HORSLEY: Assistant director Carol Pearson says Iowa State's residential dining halls have been cooking their French fries in Professor Fehr's low-lin oil for the last couple of years now, using fryers just like the ones in fast food restaurants.
Dining hall manager Erica Bierman says in head to head performance tests, the trans fat-free oil actually lasted twice as long as old fashioned hydrogenated oil.
Ms. ERICA BIERMAN (Iowa State University): We noticed that we didn't have to change the oil every week. We started testing to see how far we could hold the oil and it ended up being about two weeks.
HORSLEY: Another key consideration for restaurants is the texture and taste of food once it has been fried in oil. KFC rejected a trans fat-free canola oil because it hid the flavor of the chicken's 11 herbs and spices. McDonald's says it backed away from a trans fat-free oil in 2002 because the French fries didn't taste right.
That's why the big food processor Archer Daniels Midland employs a full-time sensory panel to test ingredients like cooking oil before they go to market.
Mr. MARK MATLOCK (Archer Daniels Midland): This is culinary center, and here is where our research chefs work with our ingredients to see how those ingredients will work. One of the really important things with food is it has to taste good. It's better if it's more nutritious, but it has to taste good.
HORSLEY: Research Vice President Mark Matlock says ADM has been working on its own line of trans fat-free oils for both restaurants and packaged food companies. A test tube bubbling away in the company's laboratory bears the name of the doughnut chain Krispy Kreme.
Matlock says it's just as well that food makers have not switched away from trans fat-filled oils in one fell swoop. Given the amount of oil used throughout the country, he says, the industry needs time to adjust.
Mr. MATLOCK: If everybody banned trans all at once, it would create some shortages, potentially, of the naturally stable oils.
HORSLEY: One of the biggest challenges for a company of McDonald's size is ensuring an adequate supply of oil. And at the moment, there aren't enough low-lin soybeans to go around. If all the restaurants in the country were to make the switch, they would need about 12.5 million acres of soybeans - an area the size of Massachusetts and New Jersey combined.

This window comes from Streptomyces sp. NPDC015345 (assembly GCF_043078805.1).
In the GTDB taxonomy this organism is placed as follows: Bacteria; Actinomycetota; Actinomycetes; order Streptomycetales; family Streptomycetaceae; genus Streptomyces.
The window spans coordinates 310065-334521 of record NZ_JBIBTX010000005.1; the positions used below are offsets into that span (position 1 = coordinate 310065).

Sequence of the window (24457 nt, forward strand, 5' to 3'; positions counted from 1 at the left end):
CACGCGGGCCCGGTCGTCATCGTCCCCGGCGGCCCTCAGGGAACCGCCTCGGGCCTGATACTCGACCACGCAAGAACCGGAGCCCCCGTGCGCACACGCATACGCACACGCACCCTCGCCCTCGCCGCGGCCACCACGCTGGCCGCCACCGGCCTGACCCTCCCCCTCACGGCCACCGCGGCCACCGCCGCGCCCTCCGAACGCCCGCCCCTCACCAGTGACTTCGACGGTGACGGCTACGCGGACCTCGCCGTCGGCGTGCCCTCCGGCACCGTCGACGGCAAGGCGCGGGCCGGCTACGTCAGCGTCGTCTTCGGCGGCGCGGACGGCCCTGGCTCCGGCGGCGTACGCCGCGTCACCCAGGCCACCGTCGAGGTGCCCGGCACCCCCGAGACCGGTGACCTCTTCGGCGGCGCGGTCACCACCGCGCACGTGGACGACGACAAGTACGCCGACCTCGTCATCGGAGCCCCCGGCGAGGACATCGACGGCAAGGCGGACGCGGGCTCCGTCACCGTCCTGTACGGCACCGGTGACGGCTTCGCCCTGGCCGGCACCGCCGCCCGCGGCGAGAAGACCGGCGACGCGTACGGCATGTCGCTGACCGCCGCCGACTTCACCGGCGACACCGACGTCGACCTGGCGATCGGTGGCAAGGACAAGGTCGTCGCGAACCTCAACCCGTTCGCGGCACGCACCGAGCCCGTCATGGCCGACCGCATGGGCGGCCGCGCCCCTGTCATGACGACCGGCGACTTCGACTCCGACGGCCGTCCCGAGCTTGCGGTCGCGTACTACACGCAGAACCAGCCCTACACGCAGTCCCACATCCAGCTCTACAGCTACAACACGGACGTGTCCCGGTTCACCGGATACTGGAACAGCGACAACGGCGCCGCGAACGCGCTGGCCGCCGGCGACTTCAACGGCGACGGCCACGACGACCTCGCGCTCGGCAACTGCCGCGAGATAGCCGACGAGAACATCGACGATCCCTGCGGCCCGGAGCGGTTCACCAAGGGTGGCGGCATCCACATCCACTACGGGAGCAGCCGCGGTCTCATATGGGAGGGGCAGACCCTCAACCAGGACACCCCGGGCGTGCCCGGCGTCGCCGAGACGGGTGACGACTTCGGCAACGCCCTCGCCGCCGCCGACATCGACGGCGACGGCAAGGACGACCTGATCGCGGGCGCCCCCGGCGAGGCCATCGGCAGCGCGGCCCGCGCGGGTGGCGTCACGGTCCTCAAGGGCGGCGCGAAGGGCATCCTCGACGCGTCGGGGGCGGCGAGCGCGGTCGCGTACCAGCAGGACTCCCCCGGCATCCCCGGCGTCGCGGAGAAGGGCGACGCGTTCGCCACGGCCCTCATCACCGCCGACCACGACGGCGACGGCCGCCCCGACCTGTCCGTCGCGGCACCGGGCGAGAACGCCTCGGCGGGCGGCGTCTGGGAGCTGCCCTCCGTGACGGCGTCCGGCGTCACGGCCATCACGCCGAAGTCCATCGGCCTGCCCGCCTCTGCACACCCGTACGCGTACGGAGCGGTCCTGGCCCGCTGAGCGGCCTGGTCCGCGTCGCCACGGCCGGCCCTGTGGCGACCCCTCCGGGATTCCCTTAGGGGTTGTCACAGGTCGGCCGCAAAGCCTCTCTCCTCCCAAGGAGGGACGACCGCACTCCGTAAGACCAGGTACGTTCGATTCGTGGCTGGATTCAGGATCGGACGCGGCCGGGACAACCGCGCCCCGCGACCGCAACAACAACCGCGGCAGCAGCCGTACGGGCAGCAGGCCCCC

Last year, less than one million acres of the special soybeans were planted. The acreage is expanding, but raising the soybeans and keeping them separate from ordinary beans takes extra effort. And professor Fehr says not every farmer is willing to do that.
Professor FEHR: The farmer is going to be the one who decides whether or not this is going to work in soybeans, pure and simple. And the challenge right now for the 2007 crop is whether or not enough farmers are going to be willing to grow these beans.
HORSLEY: Farmers do receive a premium for growing low-lin soybeans. But this year, they might make even more money growing plain old corn, thanks to the growing demand for the gasoline additive ethanol. That presents a dilemma for growers like Dan Allen, who farms a few thousand acres in Iowa's Madison County.
Mr. DAN ALLEN: I don't think we've figured out what we're going to grow. With the profitability of corn increasing, they're going to have to actually pay some real dollars in order to buy the beans to fill their contracts.
HORSLEY: The young low-lin soybean industry will only succeed if the price is low enough for restaurants and high enough for farmers. Allen says when planting time comes in April, he'll grow whichever crop makes the most money. But he's crossing his fingers that the low-lin soybeans catch on. After all, he says, I eat french fries, too.
Scott Horsley, NPR News.
NORRIS: That distinctive French fry taste that many of us crave actually came about by accident. You can find a brief history of why fries taste so good at NPR.org.